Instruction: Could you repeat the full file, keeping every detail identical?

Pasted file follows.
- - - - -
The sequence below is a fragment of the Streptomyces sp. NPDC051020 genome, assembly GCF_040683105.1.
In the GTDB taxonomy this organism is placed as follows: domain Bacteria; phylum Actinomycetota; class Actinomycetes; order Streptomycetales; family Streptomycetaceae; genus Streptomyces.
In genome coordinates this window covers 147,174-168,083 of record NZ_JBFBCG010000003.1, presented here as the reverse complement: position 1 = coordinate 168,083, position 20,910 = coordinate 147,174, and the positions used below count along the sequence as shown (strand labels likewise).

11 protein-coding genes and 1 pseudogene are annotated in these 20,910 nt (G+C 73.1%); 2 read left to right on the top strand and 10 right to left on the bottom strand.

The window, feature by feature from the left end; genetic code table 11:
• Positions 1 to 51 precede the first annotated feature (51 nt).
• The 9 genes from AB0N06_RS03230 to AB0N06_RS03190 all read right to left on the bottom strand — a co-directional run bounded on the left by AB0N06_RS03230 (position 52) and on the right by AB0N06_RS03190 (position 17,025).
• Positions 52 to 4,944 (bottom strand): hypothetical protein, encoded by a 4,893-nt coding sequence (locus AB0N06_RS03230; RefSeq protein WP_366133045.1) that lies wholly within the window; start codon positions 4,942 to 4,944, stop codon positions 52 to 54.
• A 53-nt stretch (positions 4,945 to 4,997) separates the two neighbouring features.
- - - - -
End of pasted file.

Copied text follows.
The sequence below is a fragment of the Streptomyces sp. NPDC051020 genome, assembly GCF_040683105.1.
In the GTDB taxonomy this organism is placed as follows: domain Bacteria; phylum Actinomycetota; class Actinomycetes; order Streptomycetales; family Streptomycetaceae; genus Streptomyces.
In genome coordinates this window covers 147,174-168,083 of record NZ_JBFBCG010000003.1, presented here as the reverse complement: position 1 = coordinate 168,083, position 20,910 = coordinate 147,174, and the positions used below count along the sequence as shown (strand labels likewise).

11 protein-coding genes and 1 pseudogene are annotated in these 20,910 nt (G+C 73.1%); 2 read left to right on the top strand and 10 right to left on the bottom strand.

The window, feature by feature from the left end; genetic code table 11:
• Positions 1 to 51 precede the first annotated feature (51 nt).
• The 9 genes from AB0N06_RS03230 to AB0N06_RS03190 all read right to left on the bottom strand — a co-directional run bounded on the left by AB0N06_RS03230 (position 52) and on the right by AB0N06_RS03190 (position 17,025).
• Positions 52 to 4,944 (bottom strand): hypothetical protein, encoded by a 4,893-nt coding sequence (locus AB0N06_RS03230; RefSeq protein WP_366133045.1) that lies wholly within the window; start codon positions 4,942 to 4,944, stop codon positions 52 to 54.
• A 53-nt stretch (positions 4,945 to 4,997) separates the two neighbouring features.